Kelly Bailey

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Kelly Bailey
Kelly Bailey.jpg
Biographical information
  • Composer
  • Musician
  • Senior game designer of sound and music
  • Game designer
  • Conceptual artist
  • Programmer
Time period

1997[1] – September 2010[2]
2014 – Present[3]

"Final editing of Half-Life maps was something we had to do ridiculously quickly; the time from when we'd finish a design idea and playtest, to the next iteration was often a matter of a few hours. We were under a strict delivery deadline, and I don't think any of us had finalized software and gameplay features at such a pace before. Several of us spent most of our waking hours, for over six months, packed into a single office we not-so-affectionately referred to as 'the submarine'. For most of us in the room, it was our first time shipping a game. We pulled an indecent number of 16 hour days, and it was one of the most fun and rewarding experiences I've had at Valve."
―Kelly Bailey[src]

Kelly Bailey is a composer, musician, game designer, conceptual artist and programmer. He was the senior game designer of sound and music at Valve from 1997 to 2010,[1] before leaving with colleague Mike Dussault to concentrate on their project Sunspark Labs LLC.[4] Bailey is notable for being behind the Half-Life series' music and sound effects.

His surname appears in Half-Life as an Easter egg on a Sector C locker and can be heard in announcements. His surname also appears as an Easter egg on a sign in the Hospital featured in Episode One.


[edit] Biography

"Kelly, formerly a product unit manager at Microsoft, has a programming background that includes consumer multimedia, database engines, and networking. He created all of the music and sound effects for 'Half-Life. He is also lead singer for a Seattle band, Lucy's Fishing Trip, and, therefore, shaves less than the rest of the staff."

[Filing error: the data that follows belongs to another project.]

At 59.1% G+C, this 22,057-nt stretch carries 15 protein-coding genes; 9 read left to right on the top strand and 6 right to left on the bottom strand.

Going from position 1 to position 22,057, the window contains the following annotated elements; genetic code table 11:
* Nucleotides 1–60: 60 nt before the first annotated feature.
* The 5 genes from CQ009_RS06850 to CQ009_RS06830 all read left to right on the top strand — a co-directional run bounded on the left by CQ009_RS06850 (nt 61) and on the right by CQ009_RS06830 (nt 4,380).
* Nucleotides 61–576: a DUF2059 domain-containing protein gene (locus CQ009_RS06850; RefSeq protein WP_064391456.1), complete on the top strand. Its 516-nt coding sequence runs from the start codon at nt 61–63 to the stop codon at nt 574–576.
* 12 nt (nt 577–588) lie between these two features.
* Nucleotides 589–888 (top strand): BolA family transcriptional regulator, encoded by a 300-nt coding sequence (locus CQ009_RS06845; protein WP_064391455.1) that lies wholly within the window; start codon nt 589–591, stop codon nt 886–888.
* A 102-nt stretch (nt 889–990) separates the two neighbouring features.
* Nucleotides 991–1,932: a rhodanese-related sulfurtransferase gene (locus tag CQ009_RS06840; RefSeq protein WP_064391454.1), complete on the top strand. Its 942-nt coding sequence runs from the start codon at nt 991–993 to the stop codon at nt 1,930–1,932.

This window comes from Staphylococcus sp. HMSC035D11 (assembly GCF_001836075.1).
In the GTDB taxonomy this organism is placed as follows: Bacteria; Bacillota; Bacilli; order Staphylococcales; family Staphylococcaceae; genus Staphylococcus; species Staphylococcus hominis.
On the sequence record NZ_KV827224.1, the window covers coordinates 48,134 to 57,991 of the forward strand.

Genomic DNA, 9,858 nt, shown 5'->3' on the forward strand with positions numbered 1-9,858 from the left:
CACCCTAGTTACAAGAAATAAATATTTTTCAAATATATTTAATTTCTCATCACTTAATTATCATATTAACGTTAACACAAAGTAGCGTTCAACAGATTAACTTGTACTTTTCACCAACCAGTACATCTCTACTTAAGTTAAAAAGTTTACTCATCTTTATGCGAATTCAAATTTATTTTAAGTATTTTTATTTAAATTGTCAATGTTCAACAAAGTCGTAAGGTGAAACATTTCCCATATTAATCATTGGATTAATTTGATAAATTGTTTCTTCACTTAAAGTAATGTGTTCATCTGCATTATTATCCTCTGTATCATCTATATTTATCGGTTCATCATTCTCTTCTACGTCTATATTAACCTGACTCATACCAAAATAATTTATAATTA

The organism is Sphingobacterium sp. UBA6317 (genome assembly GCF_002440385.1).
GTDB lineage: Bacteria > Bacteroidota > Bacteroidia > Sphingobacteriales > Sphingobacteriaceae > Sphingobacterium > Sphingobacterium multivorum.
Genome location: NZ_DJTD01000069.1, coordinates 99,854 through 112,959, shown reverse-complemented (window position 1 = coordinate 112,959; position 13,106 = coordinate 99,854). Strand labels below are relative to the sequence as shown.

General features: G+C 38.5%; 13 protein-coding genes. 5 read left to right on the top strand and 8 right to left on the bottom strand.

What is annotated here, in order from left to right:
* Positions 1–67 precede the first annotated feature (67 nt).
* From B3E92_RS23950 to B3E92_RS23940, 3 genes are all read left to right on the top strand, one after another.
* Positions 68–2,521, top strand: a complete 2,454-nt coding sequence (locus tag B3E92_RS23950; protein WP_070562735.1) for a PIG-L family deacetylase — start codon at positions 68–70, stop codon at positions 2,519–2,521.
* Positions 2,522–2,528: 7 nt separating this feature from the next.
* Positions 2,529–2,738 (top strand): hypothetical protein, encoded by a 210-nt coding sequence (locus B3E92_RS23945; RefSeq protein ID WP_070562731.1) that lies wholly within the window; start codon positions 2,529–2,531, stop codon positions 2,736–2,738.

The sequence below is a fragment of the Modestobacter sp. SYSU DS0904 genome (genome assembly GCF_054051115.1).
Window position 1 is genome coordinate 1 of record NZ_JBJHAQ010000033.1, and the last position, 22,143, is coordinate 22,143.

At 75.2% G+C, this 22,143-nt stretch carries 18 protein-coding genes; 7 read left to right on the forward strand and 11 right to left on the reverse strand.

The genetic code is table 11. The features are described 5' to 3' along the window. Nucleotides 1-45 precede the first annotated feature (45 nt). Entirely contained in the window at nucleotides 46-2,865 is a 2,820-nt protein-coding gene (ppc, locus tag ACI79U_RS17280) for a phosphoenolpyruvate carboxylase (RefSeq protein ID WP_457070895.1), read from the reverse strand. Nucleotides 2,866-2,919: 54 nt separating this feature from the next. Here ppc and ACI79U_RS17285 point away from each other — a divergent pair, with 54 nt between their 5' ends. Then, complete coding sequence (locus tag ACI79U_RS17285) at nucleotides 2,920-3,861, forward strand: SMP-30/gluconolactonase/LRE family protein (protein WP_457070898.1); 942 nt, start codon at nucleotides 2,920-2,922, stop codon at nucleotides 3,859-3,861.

Source (December 2, 1998)

Around September 2010, Kelly Bailey left Valve with colleague Mike Dussault to work on their project Sunspark Labs LLC, launched in December 2010, developing iOS applications, their first being "Morfo", released in June 2011.[4][5] However he may probably work again for Valve in the future.[6] The news caused some concern and displeasure from the Steam community due to the lack of any public farewell or notification regarding Bailey's depature.[7][8]

His name appeared in Valve's JIRA database, when it was publicly viewable for a short time on October 1, 2013, in numerous groups, including Half-Life 3, L4D3 and Source 2.[9] Mike Morasky officially confirmed Bailey's return to Valve during his talk at Steam Dev Days on January 15, 2014.[3]

[edit] Work for the Half-Life series

Bailey worked on the game design of Half-Life, did all of the music and sound effects for the game, and wrote sound code to create character speech and DSP reverb effects.[10] Along with Ken Birdwell, he created the bones in the faces of the Half-Life characters, which in turn are used to manipulate the movement of their jaws.[11]

Bailey also built the test chamber disaster sequence featured at the beginning of Half-Life with John Guthrie.[12] He also sketched out the journey through Silo D for the Half-Life chapter Blast Pit.[12]

He composed the soundtrack of Half-Life 2, Half-Life 2: Episode One, Half-Life 2: Episode Two, and a part of the Portal soundtrack (with Mike Morasky, and Jonathan Coulton for Still Alive). Half-Life 2's Gordon Freeman's face was based on him, among other Valve employees, such as David Speyrer, Eric Kirchmer and Greg Coomer.[12]

It appears that Bailey used samples from other existing soundtracks in his works, or at least used stock sounds also used by other artists. For instance, the track "Radio" from the Half-Life 2 soundtrack can be heard during the 2002 film 28 Days Later, in the background at 00:26. Another example is the track "A Red Letter Day" from the Half-Life 2 soundtrack, that makes up the start of the track "London Deserted", this time from the soundtrack of the 2007 film 28 Weeks Later, the sequel to 28 Days Later.

[edit] Selected gameography

[edit] Gallery

[edit] References

[edit] External links

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